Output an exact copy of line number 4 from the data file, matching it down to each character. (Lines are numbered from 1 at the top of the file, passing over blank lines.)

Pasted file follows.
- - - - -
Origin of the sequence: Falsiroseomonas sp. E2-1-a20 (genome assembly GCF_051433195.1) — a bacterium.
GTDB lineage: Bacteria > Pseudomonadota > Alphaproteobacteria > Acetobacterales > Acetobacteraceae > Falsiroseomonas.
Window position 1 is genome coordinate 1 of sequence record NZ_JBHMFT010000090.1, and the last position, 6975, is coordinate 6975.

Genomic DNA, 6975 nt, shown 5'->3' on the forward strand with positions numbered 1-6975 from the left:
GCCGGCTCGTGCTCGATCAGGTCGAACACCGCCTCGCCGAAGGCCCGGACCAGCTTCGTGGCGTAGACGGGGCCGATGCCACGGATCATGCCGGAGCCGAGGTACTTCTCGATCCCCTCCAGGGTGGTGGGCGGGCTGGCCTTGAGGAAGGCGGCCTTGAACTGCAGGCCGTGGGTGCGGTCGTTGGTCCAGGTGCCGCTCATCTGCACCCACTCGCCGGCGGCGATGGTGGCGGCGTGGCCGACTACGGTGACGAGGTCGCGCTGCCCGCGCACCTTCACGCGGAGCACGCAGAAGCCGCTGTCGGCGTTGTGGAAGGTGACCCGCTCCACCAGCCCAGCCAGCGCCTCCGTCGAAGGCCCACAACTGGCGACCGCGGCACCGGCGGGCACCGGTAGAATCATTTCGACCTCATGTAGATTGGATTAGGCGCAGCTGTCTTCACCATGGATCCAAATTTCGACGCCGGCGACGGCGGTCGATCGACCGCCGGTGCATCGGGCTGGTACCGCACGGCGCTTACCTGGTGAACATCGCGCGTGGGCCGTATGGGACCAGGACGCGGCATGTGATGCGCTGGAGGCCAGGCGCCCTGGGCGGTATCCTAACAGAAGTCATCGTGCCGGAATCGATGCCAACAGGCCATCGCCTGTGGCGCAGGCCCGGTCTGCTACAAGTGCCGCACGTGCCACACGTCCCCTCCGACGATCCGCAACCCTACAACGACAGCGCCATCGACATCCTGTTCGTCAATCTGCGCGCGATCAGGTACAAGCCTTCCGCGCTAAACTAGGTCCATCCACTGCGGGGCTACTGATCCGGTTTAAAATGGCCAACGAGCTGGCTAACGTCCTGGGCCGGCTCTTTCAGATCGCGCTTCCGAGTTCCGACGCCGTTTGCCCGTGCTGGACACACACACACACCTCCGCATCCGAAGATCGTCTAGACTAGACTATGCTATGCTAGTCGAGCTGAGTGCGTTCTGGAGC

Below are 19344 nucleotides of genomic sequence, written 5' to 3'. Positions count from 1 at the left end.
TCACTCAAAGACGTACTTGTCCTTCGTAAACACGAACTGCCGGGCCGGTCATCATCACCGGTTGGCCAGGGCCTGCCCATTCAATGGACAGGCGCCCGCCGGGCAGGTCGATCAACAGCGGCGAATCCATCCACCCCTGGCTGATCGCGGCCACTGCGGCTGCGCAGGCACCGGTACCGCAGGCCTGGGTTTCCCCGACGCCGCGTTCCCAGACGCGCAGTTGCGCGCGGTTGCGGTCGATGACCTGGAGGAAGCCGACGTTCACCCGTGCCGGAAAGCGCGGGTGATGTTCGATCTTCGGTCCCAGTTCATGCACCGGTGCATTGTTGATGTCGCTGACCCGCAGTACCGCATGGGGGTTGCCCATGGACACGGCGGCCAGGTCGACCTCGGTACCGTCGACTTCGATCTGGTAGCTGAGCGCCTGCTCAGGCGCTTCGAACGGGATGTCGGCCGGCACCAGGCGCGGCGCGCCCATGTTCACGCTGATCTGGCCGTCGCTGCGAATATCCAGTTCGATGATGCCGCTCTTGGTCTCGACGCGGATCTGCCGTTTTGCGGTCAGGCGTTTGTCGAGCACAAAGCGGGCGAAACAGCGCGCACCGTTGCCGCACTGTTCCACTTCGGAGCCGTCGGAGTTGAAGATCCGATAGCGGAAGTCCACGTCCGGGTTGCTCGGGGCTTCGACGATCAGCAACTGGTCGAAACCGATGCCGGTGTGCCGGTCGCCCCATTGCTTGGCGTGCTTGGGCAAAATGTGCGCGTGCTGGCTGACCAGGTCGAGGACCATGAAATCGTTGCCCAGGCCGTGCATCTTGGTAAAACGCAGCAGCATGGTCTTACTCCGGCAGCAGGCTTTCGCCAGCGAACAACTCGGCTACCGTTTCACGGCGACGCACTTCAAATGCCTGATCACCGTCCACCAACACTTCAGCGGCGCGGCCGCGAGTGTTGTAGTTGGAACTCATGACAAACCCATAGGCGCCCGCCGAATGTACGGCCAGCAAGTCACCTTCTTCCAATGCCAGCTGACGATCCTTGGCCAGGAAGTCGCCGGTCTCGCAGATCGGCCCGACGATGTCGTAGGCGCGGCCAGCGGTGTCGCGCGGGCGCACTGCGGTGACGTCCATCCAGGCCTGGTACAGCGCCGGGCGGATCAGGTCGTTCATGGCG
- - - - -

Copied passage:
Genomic DNA, 6975 nt, shown 5'->3' on the forward strand with positions numbered 1-6975 from the left: